School Effectiveness: Test Scores Versus Learning Growth


For decades we have tracked, rated, and ranked schools based on their standardized test scores. The narrative has been that schools with the highest test scores are the best, most effective schools. The connection has seemed so obvious that few voices have questioned the practice.

The high correlation between test scores and the socioeconomic status of students’ families has consistently fed the perception that families with means choose or demand schools that are effective. Again, the rationale seems obvious.

A recent study at Stanford University has called these assumptions and the system that has perpetuated this thinking into question (Spector, 2017). Rather than focusing solely on test scores to measure school effectiveness, Professor Sean Reardon studied the learning growth demonstrated by students over a period of years. Specifically, Reardon collected and analyzed achievement data for students in grades three through eight from 11,000 school districts.

Professor Reardon discovered that despite where students started on the performance continuum relative to other students, their academic growth over time was not predicted by their third-grade scores. In fact, he discovered that students in many schools and school districts in high poverty areas demonstrated more growth than their counterparts in wealthier neighborhoods and communities.

Reardon’s analysis points to early childhood and initial elementary grade performance as heavily influenced by community socioeconomic-related factors such as income and family education levels. Yet, growth between third and eighth grade appears to have minimal relationship to these factors. The perception that students in poverty are not capable of learning at a rate comparable to more economically advantaged students appears not to be based in reality.

So, what should educators, parents, and communities take from this study? First, we cannot assume that students from families that are challenged socioeconomically are not capable of learning growth comparable to students from other backgrounds and environments. Rather, we need to encourage, support, and expect learning success.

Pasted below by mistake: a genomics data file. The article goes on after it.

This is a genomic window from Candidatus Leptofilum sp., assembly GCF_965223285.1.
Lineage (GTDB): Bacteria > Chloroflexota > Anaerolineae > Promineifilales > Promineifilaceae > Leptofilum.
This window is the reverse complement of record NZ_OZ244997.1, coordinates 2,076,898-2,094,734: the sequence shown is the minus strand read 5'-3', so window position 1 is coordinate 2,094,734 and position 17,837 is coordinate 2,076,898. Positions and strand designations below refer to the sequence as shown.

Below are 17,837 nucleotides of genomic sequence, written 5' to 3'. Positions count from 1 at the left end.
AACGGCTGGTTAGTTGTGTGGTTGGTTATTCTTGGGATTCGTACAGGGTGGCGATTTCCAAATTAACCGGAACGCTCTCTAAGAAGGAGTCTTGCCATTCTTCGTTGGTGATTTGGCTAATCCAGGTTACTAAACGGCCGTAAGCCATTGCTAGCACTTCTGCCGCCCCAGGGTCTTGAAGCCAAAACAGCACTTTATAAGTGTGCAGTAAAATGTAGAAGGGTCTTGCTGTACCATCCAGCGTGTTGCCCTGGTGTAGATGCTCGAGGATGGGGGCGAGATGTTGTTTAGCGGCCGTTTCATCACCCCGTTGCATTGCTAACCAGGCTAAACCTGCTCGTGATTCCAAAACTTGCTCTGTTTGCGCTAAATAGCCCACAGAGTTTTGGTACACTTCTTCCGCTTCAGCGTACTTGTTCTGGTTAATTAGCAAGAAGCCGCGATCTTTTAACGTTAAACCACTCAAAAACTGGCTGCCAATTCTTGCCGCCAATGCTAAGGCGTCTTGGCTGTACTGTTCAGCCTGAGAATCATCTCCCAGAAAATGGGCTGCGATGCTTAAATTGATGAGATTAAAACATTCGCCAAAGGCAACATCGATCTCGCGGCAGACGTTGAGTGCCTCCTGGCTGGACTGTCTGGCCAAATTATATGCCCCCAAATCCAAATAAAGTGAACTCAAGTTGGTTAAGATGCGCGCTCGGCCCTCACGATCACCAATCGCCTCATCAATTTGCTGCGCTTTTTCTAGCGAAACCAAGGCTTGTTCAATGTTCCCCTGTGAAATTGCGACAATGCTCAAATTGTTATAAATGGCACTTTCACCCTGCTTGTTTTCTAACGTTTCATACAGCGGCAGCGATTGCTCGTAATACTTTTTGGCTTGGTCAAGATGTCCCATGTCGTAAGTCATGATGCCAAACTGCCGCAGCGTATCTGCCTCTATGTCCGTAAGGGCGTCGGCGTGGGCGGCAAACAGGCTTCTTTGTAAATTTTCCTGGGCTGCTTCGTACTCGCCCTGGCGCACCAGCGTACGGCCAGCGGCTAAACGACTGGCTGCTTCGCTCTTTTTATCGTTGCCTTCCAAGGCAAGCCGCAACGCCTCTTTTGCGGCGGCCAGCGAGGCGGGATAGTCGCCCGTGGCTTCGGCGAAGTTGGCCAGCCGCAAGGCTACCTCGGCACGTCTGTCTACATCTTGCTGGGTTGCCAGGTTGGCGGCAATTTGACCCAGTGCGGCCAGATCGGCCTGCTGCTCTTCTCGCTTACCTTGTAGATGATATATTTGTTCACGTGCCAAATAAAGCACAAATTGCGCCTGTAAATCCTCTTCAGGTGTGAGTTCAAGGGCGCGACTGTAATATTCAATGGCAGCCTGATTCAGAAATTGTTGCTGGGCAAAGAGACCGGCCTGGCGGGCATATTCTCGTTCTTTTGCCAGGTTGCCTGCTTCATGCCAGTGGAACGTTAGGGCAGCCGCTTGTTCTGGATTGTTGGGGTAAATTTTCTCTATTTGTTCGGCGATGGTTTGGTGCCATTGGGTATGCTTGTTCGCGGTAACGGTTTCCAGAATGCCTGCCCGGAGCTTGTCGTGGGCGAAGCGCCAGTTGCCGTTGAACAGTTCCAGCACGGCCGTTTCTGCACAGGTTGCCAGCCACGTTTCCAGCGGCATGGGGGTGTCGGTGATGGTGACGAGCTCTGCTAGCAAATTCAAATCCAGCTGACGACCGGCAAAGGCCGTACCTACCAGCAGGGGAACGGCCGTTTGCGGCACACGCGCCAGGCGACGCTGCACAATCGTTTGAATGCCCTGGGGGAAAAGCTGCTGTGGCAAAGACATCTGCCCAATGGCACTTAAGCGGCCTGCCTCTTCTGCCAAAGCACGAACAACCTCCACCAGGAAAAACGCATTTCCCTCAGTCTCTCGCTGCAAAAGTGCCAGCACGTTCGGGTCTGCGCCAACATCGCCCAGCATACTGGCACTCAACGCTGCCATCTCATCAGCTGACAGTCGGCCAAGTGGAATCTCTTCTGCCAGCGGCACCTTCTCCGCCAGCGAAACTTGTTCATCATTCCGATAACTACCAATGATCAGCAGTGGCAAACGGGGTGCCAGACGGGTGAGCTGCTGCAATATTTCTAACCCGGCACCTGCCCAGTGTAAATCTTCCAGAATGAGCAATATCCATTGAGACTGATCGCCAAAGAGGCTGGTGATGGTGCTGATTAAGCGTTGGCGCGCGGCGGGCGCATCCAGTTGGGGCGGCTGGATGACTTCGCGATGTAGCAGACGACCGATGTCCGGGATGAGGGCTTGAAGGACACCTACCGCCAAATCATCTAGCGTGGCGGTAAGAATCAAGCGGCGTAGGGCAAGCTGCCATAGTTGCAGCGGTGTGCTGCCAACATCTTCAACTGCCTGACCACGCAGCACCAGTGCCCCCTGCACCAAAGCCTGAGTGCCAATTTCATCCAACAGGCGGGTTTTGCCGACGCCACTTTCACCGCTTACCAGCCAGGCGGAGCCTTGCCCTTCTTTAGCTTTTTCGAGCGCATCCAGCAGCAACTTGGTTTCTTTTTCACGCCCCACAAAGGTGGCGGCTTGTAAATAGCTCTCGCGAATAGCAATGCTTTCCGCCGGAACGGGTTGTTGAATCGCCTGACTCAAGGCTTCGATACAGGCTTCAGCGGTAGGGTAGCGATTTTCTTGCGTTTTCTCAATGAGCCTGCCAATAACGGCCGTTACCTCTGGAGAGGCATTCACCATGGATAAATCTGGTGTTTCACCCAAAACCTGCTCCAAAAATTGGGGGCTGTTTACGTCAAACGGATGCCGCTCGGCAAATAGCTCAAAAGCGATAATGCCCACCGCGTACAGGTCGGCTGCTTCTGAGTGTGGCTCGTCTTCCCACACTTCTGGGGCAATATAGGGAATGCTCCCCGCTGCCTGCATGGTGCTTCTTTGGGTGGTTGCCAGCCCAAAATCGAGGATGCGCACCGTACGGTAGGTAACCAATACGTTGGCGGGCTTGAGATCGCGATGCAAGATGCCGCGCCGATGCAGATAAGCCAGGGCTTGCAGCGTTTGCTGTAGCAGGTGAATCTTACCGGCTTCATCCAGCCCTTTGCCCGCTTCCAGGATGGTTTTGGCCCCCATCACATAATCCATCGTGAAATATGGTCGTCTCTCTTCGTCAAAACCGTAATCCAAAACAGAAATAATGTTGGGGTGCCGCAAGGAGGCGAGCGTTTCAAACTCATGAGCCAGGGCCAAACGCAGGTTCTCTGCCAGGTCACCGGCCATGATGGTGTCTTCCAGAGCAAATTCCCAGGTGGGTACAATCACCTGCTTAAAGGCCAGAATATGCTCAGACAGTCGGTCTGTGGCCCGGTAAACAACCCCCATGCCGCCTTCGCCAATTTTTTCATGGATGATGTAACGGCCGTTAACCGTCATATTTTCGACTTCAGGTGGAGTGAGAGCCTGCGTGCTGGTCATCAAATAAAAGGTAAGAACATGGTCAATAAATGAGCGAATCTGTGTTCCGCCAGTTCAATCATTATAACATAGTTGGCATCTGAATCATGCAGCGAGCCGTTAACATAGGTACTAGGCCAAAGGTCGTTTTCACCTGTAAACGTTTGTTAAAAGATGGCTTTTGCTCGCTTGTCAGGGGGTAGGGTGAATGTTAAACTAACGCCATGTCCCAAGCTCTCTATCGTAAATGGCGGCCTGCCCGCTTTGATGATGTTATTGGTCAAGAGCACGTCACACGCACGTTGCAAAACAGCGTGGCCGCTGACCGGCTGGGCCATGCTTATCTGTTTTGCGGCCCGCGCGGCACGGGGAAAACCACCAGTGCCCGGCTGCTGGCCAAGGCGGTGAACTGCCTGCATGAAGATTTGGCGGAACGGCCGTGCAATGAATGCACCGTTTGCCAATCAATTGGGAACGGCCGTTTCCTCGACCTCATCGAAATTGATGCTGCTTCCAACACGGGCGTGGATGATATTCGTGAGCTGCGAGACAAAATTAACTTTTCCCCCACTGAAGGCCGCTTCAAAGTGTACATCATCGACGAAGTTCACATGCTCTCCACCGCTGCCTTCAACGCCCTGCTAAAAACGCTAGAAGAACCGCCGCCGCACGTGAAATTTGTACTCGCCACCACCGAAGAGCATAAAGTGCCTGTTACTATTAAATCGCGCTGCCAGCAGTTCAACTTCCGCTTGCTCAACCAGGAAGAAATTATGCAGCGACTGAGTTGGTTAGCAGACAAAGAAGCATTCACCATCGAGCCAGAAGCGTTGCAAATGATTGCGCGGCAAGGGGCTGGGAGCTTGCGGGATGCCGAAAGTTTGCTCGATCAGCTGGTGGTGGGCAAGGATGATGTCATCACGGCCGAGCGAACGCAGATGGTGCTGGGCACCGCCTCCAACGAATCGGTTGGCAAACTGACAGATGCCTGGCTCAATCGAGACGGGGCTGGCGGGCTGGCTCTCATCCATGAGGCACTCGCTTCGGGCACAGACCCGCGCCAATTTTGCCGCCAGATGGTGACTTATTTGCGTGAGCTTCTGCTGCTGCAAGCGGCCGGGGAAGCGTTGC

Second, we need to do all we can to provide young children from more challenged and less supportive environments with every learning opportunity we can to prevent them from having to start behind and catch up with their more advantaged schoolmates. It is not fair that they must learn more and progress faster than other students to catch up with them.

Third, we can analyze data on the growth of our students’ learning rather than be satisfied with their current performance as an indicator of our effectiveness and support. We cannot determine what happens in the lives of students before they reach us, but we can focus our attention and efforts on ensuring that they are making progress each day, week, and year they are with us.

Fourth, we can help students focus on their learning growth rather than place disproportionate attention on test scores alone. When students see their progress and understand their power to determine this progress, we can help them counter the confidence-sapping impact of comparisons with other students who may be at different points on the academic performance continuum.

Fifth, we can advocate for accountability systems that consider the trajectory of student learning, not solely reflect the advantages that families and communities provide before students start formal education. After all, doesn’t it make more sense to pay attention to how students are progressing rather than assume current performance is all that matters?

Are there other factors that continue to have an influence on the learning of students beyond third grade? Of course, and we need to be aware and do all that we can to mitigate and prevent these forces from derailing or diminishing student learning. Meanwhile, we cannot be satisfied with or take too much pride in how our students are doing unless they also are growing.

Spector, C. (2017, December 5). Students’ early test scores do not predict academic growth over time, Stanford research finds. Stanford News. Retrieved from

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